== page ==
surf music. Initially, they reinterpreted standard American tunes, playing for dancers doing the twist, for example. These groups eventually infused their original rock compositions with increasingly complex musical ideas.
Cream live - 1967 Cream in Copenhagen performing a TV Special.
The Beatles brought together an appealing mix of image, songwriting and personality, and achieved an unprecedented level of worldwide popularity. In mid-1962 The Rolling Stones started as one of a number of groups increasingly showing blues influence, along with The Animals and The Yardbirds. In late 1964, The Kinks, The Who and The Pretty Things represented the new Mod style. Towards the end of the decade, British rock groups began to explore psychedelic musical styles that made reference to the drug subculture and hallucinogenic experiences.
Jimi Hendrix - 1960s Hendrix played a Fender Stratocaster guitar turned upside down.
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After their initial success in the UK, the Beatles launched a large-scale US tour to a frenzy of fan interest known as Beatlemania, which spread worldwide with the Beatles' first visit to the US in 1964 including their debut on the Ed Sullivan Show on 9 February 1964. In the wake of Beatlemania, other British bands headed to the US, notably the Rolling Stones, the Animals, and the Yardbirds. • 1960s garage rock
The British Invasion spawned a wave of imitators that played mainly to local audiences and made inexpensive recordings, a movement later called garage rock. Some music from this trend is included in the compilation album Nuggets. Some of the better known bands of this genre include The Sonics, ? & the Mysterians, and The Standells.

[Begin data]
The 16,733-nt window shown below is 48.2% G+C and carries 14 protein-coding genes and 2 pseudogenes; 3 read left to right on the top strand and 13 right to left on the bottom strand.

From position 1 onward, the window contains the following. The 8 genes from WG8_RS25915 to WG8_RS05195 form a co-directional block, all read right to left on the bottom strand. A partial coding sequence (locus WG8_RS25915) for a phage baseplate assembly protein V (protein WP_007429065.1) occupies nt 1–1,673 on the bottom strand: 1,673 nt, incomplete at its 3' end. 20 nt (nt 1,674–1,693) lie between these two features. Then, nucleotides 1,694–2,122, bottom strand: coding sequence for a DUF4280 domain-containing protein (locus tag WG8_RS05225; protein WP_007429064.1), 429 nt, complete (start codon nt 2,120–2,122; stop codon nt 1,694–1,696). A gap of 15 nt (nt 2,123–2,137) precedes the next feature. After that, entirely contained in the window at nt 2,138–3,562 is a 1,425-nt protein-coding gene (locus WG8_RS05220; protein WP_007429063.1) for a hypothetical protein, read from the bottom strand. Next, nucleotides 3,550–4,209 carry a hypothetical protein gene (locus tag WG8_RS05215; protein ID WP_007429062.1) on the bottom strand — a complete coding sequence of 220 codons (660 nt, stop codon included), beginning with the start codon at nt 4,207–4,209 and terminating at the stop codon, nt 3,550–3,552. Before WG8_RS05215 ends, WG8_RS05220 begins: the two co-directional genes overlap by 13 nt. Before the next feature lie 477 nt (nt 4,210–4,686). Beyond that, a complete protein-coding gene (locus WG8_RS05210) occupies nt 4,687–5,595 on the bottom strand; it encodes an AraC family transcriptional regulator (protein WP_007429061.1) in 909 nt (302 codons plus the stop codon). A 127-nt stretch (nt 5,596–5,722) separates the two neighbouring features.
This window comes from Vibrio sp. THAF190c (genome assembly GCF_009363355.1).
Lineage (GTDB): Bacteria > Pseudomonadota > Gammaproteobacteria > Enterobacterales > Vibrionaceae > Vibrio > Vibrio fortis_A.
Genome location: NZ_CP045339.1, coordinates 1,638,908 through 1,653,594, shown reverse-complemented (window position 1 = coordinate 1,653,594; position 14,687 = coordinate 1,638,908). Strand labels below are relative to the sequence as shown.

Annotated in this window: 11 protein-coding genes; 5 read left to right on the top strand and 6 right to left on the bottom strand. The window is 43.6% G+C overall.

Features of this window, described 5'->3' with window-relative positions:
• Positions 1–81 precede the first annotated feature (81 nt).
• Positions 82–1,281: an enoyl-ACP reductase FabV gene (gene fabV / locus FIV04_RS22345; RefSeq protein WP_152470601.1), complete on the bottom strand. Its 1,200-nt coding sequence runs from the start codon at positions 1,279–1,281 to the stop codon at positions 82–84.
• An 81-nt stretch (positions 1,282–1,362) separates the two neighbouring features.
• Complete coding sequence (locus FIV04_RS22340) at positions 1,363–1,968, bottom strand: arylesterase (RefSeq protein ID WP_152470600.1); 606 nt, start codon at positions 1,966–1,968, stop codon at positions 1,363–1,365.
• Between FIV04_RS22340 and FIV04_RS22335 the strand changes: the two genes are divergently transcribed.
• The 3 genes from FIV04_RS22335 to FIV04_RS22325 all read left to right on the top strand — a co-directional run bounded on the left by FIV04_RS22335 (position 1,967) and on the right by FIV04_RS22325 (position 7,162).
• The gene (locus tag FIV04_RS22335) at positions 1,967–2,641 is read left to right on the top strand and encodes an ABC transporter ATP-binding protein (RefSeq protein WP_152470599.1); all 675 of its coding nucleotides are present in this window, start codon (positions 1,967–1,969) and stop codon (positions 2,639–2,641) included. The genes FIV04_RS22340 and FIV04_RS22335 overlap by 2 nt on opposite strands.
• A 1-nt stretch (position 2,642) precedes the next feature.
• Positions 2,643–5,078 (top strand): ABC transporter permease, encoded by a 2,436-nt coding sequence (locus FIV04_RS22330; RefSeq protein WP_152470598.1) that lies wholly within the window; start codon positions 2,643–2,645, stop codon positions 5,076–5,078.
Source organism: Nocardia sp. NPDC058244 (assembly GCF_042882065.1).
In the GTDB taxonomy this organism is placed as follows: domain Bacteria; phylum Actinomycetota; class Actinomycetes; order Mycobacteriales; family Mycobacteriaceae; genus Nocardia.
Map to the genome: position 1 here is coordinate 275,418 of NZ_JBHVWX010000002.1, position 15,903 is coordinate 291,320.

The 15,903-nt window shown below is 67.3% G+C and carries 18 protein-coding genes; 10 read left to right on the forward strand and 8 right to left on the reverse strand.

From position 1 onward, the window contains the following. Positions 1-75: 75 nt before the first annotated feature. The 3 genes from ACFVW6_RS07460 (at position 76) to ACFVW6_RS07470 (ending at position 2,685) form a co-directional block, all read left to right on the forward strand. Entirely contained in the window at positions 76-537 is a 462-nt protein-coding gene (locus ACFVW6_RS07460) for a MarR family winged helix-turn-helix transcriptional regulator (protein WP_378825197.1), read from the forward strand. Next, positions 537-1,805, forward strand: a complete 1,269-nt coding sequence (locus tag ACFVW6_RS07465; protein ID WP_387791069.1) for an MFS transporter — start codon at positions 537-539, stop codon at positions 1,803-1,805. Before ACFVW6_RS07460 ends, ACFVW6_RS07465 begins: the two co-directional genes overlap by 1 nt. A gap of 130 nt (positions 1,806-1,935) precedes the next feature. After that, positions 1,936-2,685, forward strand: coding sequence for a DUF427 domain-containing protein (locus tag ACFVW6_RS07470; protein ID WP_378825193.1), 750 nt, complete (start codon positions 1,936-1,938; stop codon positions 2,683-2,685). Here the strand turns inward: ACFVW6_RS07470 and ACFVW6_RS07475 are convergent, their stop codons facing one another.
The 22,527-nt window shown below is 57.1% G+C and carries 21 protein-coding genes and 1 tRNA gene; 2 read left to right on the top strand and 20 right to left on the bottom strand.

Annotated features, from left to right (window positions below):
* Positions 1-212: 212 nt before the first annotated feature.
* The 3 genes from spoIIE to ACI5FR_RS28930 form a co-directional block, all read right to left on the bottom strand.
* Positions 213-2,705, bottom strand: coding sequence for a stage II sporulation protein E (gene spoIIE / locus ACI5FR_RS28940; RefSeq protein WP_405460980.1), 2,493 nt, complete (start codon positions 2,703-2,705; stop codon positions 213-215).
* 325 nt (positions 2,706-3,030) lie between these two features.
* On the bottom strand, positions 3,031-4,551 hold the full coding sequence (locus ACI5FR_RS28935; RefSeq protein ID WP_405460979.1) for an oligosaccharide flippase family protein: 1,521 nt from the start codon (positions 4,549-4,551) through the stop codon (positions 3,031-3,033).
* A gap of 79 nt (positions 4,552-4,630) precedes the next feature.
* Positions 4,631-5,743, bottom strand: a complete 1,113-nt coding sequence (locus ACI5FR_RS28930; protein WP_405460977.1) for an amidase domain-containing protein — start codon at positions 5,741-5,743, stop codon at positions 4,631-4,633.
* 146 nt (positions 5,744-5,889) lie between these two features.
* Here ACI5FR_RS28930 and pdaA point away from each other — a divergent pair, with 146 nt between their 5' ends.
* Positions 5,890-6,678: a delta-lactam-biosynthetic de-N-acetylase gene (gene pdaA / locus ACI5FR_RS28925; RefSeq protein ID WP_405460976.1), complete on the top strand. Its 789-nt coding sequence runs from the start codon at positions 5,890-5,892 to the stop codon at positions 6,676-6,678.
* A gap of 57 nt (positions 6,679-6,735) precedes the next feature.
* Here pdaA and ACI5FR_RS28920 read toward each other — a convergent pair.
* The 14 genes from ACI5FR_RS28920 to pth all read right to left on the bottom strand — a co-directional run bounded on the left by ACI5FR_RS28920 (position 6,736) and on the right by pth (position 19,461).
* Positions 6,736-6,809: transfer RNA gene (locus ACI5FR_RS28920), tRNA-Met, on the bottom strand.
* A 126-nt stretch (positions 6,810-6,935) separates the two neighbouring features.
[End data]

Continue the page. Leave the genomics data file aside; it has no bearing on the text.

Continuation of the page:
The Beatles at Abbey Road Studios - 24th June 1967 The Beatles before performing All You Need Is Love on live satellite link up.
1960s Surf music
The rockabilly sound influenced a wild, mostly instrumental sound called surf music, though surf culture saw itself as a competing youth culture to rock and roll. This style, exemplified by Dick Dale and The Surfaris, featured faster tempos, innovative percussion, and reverb- and echo-drenched electric guitar sounds. In the UK, British groups included The Shadows. Other West Coast bands, such as The Beach Boys and Jan and Dean slowed the tempos down and added lush harmony vocals to create what became known as the "California Sound".
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Rock as a counterculture movement (1963-1974)
Woodstock - 1969 Joe Cocker's band setting up on stage.
In the late 1950s the US beatnik counterculture was associated with the wider anti-war movement building against the threat of the atomic bomb, notably CND in Britain. Both were associated with the jazz scene and with the growing folk song movement. • Folk rock
The folk scene was made up of folk music lovers who liked acoustic instruments, traditional songs, and blues music with a socially progressive message. The folk genre was pioneered by Woody Guthrie. Bob Dylan came to the fore in this movement, and his hits with Blowin' in the Wind and Masters of War brought "protest songs" to a wider public.
Bob Dylan in The Madhouse on Castle Street - 1962 Dylan's first visit Britain to take part in a BBC play called 'The Madhouse'.
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The Byrds, who playing Bob Dylan's Mr. Tambourine Man, helped to start the trend of folk rock, and helped to stimulate the development of psychedelic rock. Dylan continued, with his "Like a Rolling Stone" becoming a US hit single. Neil Young's lyrical inventiveness and wailing electric guitar attack created a variation of folk rock. Other folk rock artists include Simon & Garfunkel, Joan Baez, The Mamas & the Papas, Joni Mitchell, Bobby Darin and The Band. In Britain, Fairport Convention began applying rock techniques to traditional British folk songs, followed by groups such as Steeleye Span, Lindisfarne, Pentangle, and Trees. Alan Stivell in Brittany had the same approach.